I’m not sure how I missed this yesterday, but the American Historical Association blog announced that a number of titles in the Gutenberg-e series (learn more about the Gutenberg-e prize/series) were now available open access via the Gutenberg-e Publications page:
The electronic monographs published by Columbia University Press in the Gutenberg-e Project are now available in an open-access form through the University’s Libraries, and are also being made available through ACLS Humanities E-Book (HEB). By taking this new step, we will continue the project’s ongoing experiment with different forms of electronic publication, and also hope to demonstrate whether open-access publications will garner greater use and more citations from students and scholars.
These are really nice online books (check out Tonio Andrade’s How Taiwan Became Chinese, for example) and are also examples of excellent historical scholarship. I would encourage librarians to catalog these titles so that students and faculty at your institution can access them via your OPAC (if you are reading this and are not a librarian, please contact your librarian and ask that these titles be added to the catalog).
Kudos to AHA and to Columbia University for making this happen (thanks also to the financial support provided by the Mellon Foundation). It’s nice to see history’s professional organization continuing their support for open access to historical scholarship.
The Council on Foreign Relations, in conjunction with the National History Center, sponsored a talk by Ernest R. May on surprise attacks in history and their relevance today; watch the video or listen to the audio of the lecture.
[link from Docuticker]
For those of you in the greater Boston area, it’s time again for the MIT Press Dock Sale:
DAY: Saturday & Sunday
DATE: October 20th & 21st, 2007
TIME: 10:00am to 7:00pm
LOCATION: MIT E38, 292 Main Street, Cambridge (map)
I can’t read German very well, but for those out there who do here’s an article on the problem of “European commemorative culture:”
Europäische Erinnerungspolitik Revisited
European commemorative culture is an integral component of the post-national process. But how can such a “European memory” be justified? And if we aren’t to refer to a continental, quasi-national memory, how is “European memory” special?
This is very cool – mp3 files of some of the papers given at the 2007 World History Association Conference. To quibble slightly: this isn’t really a podcast (as the web site claims) since there’s no feed available.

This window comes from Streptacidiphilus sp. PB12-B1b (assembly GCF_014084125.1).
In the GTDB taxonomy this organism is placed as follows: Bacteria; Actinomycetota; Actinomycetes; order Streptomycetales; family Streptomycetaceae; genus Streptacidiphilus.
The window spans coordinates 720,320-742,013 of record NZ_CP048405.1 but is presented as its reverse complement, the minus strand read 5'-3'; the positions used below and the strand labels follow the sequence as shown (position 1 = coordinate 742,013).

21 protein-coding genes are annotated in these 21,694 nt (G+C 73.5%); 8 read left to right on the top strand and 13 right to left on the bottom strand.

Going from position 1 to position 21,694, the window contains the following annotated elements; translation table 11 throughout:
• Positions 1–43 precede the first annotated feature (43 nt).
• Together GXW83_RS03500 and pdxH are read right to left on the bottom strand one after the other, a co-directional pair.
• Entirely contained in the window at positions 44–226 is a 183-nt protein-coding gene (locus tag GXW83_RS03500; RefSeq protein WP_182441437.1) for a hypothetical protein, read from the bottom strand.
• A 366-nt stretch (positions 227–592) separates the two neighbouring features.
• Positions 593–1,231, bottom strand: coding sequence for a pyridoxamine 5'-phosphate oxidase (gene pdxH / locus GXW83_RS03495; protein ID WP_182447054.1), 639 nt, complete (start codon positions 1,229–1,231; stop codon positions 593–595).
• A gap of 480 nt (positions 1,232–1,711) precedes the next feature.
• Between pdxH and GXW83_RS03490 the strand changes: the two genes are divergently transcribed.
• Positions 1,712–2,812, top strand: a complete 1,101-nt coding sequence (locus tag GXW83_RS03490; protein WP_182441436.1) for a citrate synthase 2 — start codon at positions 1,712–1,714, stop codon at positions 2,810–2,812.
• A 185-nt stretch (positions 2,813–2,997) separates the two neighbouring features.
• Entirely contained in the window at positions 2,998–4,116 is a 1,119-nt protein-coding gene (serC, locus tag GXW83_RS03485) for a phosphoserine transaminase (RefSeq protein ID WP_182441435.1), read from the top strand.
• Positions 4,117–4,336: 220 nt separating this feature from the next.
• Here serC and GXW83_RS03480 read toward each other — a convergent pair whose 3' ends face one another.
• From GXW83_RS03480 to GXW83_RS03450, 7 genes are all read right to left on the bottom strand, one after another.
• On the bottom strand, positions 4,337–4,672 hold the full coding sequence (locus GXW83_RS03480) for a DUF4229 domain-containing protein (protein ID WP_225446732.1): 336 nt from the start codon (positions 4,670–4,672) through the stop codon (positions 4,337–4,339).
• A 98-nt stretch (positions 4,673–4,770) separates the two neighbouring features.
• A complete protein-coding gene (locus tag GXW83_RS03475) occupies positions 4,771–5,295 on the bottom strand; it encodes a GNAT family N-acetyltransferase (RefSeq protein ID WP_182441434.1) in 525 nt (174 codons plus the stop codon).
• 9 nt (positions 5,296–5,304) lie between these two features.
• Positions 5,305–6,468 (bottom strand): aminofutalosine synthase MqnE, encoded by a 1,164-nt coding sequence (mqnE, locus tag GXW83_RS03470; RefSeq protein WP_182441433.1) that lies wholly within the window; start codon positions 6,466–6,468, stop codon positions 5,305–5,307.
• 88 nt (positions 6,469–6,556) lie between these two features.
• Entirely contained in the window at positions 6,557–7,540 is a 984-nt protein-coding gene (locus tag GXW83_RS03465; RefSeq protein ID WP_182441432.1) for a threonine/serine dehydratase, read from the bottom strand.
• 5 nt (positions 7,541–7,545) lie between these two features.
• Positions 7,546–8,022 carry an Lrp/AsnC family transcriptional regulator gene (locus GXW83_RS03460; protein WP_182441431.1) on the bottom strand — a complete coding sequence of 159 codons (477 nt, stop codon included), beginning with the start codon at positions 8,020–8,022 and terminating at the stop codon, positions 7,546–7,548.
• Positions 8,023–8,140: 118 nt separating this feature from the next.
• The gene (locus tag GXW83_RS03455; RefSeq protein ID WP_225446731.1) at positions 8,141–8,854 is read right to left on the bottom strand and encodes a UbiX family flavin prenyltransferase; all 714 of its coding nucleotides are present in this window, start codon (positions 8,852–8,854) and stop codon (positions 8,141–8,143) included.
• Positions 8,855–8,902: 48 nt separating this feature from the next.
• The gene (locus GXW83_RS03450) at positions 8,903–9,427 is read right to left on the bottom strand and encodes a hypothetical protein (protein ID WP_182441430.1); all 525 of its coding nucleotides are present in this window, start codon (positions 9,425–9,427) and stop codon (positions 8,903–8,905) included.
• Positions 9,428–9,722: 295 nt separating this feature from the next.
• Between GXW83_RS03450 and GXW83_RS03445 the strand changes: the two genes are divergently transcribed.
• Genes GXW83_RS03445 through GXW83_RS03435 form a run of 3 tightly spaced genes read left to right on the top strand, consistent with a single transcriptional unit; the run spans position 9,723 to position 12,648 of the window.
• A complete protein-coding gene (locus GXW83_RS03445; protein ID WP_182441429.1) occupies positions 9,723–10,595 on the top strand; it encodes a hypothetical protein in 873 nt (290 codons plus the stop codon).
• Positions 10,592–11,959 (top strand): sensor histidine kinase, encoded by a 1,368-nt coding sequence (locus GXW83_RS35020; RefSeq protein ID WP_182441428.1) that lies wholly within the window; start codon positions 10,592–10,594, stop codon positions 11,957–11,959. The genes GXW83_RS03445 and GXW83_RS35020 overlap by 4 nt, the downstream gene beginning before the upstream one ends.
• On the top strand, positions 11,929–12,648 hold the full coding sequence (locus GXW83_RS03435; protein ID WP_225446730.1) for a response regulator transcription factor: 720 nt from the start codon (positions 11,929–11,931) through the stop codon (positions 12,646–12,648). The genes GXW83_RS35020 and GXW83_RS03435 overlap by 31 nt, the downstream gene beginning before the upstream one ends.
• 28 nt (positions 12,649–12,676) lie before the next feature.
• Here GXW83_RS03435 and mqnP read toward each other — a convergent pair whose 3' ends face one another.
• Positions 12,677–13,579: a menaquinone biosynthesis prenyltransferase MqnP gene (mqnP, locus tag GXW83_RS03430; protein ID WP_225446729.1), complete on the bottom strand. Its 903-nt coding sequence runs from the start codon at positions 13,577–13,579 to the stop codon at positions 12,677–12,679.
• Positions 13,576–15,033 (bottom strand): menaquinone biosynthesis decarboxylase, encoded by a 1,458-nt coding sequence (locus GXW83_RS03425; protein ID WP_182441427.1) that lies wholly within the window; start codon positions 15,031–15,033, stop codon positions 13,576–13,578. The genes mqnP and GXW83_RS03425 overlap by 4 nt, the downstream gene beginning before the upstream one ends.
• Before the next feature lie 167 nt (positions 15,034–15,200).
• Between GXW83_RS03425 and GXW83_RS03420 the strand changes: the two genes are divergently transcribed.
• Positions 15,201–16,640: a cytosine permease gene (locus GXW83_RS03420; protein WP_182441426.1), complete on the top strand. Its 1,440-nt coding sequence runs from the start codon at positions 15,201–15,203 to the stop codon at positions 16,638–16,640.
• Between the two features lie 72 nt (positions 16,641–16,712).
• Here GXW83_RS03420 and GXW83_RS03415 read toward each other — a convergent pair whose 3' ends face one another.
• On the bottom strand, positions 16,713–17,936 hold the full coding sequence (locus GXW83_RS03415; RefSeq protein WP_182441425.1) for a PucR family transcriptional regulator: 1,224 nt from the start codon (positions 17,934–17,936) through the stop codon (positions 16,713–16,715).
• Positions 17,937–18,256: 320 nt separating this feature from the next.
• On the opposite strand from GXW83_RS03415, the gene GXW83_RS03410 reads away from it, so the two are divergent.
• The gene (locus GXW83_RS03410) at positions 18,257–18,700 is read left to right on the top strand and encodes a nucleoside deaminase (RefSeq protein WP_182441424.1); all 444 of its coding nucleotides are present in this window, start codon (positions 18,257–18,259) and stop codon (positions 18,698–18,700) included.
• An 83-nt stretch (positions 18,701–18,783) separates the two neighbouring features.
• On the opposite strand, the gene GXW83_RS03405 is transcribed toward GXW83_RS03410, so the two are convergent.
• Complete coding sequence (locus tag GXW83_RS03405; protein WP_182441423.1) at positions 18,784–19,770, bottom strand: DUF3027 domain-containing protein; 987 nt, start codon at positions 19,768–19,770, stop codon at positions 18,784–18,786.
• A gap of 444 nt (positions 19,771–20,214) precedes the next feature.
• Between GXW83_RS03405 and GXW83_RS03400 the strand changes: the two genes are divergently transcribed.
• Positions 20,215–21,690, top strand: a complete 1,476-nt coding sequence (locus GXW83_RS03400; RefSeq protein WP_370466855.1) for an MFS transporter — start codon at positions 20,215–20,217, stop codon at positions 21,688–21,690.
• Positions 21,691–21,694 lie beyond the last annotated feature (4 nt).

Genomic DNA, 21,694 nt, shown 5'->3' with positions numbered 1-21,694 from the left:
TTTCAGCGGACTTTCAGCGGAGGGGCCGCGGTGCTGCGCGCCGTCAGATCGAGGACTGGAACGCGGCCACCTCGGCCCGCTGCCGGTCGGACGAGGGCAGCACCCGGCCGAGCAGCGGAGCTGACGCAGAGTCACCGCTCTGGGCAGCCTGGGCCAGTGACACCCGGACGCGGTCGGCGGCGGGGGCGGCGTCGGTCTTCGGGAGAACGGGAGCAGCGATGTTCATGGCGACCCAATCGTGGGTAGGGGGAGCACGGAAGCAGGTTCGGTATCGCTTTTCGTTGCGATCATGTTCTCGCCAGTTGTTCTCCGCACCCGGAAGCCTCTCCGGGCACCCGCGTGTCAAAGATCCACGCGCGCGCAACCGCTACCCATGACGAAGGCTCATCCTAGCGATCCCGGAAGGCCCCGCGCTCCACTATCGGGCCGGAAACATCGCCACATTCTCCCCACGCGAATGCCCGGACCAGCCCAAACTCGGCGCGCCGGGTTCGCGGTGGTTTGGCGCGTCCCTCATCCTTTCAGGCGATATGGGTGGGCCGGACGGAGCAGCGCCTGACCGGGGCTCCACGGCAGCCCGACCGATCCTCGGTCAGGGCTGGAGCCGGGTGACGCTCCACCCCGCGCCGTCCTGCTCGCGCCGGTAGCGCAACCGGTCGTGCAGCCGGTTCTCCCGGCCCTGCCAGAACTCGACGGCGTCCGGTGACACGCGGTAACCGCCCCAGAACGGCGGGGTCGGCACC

While you’re over at the WHA site, be sure to check out the list of recommended books. This would be a useful checklist for librarians wishing to do a quick assessment of world history holdings at their library.
[“podcast” link from Jonathan Reynolds at Cliopatria]
Even though my wife insists that it is indecent for me to enjoy contemporary literature (which for her is just about everything that comes after Hardy, with the notable exception of certain forms of children’s literature), I want to draw your attention to Chris Lydon’s 3-part interview with Junot Diaz. Note also that Lydon will be interviewing Edwidge Danticat and Ha Jin in the near future.
The Library of Congress has launched a series of podcasts, starting with speakers from the 2007 Book Festival. One of the speakers was Ken Burns, who talks about his book The War: An Intimate History, 1941-1945 (co-authored with Geoffrey Ward) as well as his upcoming PBS documentary.
[link from BoingBoing]
Now online, courtesy of the Library of Congress Rare Book & Special Collections Division, is the Catalogue of the Library of Thomas Jefferson; Compiled with Annotations by E. Millicent Sowerby. Washington, D. C., The Library of Congress, 1952-59. (5 volumes). This is a great bibliographical tool and kind of fun, too. Also of note, digitized books from Jefferson’s library: A Summary View of the Rights of British America and History of the Expedition Under the Command of Captains Lewis and Clark. Be sure to check out some of the other digitized material while you’re there (like H.P. Kraus’s pictorial bibliography of Sir Francis Drake).
[Jefferson Catalogue link from PhiloBiblos]